Five large physician groups from throughout northern Ohio are joining forces to maintain their independence as hospitals continue to employ more doctors throughout the region.
The recently formed Ohio Independent Collaborative brings together independent physician practices that provide care to more than 450,000 patients spanning from Canton to Cleveland to Sandusky.
The collaborative will allow the practices to jointly negotiate some new types of contracts for payments from insurers, President Dr. Gary Pinta said. The practices also will benefit from group purchasing.
The five organizations — which include more than 400 doctors — remain independently owned and operated.
“If we don’t do this, I think it’s certain we will be consumed by a hospital system and we will lose our brand of care,” Pinta said. “The big thing is keeping our brand of personalized care alive. There is a place for us. This is a way for us to scale up and do that.”
Pinta is a primary-care physician with Pioneer Physicians Network, one of the five founding organizations. Other participating practices include Community Health Care Inc., Premier Physicians and Unity Health Network in Northeast Ohio and Northern Ohio Medical Specialists in the Sandusky area.
By remaining independent, the participating practices can provide lower-cost options to patients, who get to keep seeing the same hometown doctor they already know and trust, Dr. Robert Kent, chairman of the collaborative and Cuyahoga Falls-based Unity Health Network said in a news release.
Nationwide, doctors increasingly are employed by hospitals.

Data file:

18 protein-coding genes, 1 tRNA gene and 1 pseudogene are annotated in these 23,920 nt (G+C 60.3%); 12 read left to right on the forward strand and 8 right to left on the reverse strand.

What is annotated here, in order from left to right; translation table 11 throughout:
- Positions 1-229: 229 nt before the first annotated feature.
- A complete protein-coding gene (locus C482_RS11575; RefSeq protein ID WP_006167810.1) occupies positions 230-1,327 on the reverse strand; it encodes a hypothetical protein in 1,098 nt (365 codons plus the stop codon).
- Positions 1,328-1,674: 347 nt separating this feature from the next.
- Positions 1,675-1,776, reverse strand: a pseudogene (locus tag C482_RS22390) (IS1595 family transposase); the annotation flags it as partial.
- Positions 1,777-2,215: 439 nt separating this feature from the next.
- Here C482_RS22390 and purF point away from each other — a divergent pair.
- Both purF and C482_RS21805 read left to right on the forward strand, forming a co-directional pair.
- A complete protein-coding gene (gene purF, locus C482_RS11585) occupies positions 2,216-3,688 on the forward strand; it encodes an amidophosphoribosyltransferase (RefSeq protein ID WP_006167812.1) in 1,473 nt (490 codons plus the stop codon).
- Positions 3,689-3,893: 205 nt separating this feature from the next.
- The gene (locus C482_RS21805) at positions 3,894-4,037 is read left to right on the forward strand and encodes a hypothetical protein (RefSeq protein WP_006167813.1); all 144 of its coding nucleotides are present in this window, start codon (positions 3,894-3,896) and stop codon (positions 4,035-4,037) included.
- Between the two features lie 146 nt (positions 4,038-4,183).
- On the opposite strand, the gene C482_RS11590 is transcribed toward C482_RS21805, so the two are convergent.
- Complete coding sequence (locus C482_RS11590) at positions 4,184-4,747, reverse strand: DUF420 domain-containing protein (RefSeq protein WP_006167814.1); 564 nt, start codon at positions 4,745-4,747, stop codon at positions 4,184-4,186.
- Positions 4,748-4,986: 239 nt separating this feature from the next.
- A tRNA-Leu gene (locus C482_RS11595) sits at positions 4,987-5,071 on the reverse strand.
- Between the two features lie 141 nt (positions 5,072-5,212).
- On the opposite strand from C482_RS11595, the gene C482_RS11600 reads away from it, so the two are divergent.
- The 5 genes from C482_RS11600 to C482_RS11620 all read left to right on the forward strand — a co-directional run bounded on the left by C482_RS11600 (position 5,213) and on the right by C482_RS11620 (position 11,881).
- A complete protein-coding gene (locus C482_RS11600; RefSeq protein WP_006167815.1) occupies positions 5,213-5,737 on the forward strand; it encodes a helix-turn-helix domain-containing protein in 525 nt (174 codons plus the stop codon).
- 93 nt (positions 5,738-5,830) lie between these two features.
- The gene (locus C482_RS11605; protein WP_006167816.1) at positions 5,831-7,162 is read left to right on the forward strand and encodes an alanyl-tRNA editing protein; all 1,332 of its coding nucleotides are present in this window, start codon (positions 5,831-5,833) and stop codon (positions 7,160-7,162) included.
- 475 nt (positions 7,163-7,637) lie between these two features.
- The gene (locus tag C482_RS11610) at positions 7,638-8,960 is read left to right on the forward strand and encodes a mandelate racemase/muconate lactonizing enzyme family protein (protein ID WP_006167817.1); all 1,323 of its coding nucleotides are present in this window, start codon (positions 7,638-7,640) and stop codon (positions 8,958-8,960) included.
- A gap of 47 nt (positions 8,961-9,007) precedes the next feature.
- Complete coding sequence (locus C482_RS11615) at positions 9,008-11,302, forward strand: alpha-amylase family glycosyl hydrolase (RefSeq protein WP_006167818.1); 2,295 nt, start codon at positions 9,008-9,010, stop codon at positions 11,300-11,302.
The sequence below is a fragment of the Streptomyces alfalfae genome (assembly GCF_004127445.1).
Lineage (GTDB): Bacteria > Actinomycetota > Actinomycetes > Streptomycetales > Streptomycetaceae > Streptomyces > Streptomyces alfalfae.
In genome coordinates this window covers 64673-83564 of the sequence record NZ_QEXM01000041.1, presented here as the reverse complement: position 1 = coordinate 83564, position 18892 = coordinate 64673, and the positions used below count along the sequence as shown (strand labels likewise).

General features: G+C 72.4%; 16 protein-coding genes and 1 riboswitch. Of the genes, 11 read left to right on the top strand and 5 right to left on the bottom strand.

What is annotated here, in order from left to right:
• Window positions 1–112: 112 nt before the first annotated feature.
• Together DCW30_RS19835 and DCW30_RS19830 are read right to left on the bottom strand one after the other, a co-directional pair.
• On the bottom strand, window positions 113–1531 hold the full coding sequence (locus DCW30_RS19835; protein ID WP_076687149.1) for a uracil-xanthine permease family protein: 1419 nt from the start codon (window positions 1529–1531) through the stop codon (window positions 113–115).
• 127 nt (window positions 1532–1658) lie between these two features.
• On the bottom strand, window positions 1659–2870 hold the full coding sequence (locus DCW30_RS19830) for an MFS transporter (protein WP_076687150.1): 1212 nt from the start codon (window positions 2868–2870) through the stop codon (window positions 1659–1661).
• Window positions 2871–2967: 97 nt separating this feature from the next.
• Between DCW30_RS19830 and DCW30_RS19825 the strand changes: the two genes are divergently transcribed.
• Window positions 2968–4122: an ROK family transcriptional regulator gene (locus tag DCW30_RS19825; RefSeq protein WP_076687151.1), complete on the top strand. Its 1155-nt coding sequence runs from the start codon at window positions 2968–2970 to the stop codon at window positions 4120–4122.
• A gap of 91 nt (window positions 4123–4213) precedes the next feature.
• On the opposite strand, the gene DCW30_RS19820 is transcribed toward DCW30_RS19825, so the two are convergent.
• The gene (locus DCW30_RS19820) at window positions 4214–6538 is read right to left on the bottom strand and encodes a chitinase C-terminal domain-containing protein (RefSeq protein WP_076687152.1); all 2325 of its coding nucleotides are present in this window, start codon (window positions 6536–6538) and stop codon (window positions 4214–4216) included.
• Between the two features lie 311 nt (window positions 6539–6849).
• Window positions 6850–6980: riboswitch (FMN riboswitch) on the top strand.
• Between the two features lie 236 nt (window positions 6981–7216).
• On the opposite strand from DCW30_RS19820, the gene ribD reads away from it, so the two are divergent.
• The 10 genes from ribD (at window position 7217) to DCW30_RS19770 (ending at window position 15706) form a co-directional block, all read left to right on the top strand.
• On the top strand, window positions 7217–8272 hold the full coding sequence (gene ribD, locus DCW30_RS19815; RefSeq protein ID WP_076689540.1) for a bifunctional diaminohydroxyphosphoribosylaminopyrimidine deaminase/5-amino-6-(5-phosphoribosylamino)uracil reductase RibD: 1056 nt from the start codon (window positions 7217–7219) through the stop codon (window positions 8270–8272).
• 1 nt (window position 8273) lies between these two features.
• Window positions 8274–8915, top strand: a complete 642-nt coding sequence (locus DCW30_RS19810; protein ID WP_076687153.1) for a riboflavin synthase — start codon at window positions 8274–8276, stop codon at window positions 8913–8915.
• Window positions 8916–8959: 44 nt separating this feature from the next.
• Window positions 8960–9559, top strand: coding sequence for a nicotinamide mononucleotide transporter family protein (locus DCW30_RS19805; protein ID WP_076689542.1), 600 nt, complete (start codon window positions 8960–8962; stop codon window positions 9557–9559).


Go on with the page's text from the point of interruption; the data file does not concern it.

According to one national survey last year, 35 percent of physicians described themselves as independent practice owners, a decrease from 49 percent in 2012 and 62 percent in 2008.
Hospitals throughout the region — including the Cleveland Clinic and University Hospitals in Cleveland and Akron General and Summa health systems in Akron — have been aggressively acquiring doctor practices in recent years to expand their market share and prepare for a major shift in how they get paid.
Under some new “risk-based” payment models, insurers give health-care providers a set payment to manage all their patients’ care. If the patients stay healthier overall and quality measures are met, the providers get the financial benefits.
Several statewide, hospital-based collaboratives, including one led by the Cleveland Clinic, have been forming as part of this trend.
By joining together to contract with insurers, the Ohio Independent Collaborative’s participating practices will be able to spread the financial risk while still maintaining doctor ownership of their individual practices, Pinta said.
“Coming together, we have much more ability to do this than if we had tried to do it individually,” Pinta said.
The participating practices consist largely of primary-care doctors but also include more than 30 different specialties.
The collaborative will look for hospitals, nursing homes and other health care providers that want to work with the doctors for risk-based contracting in the future, Pinta said.
Cheryl Powell can be reached at 330-996-3902 or firstname.lastname@example.org. Follow Powell on Twitter at twitter.com/CherylPowellABJ.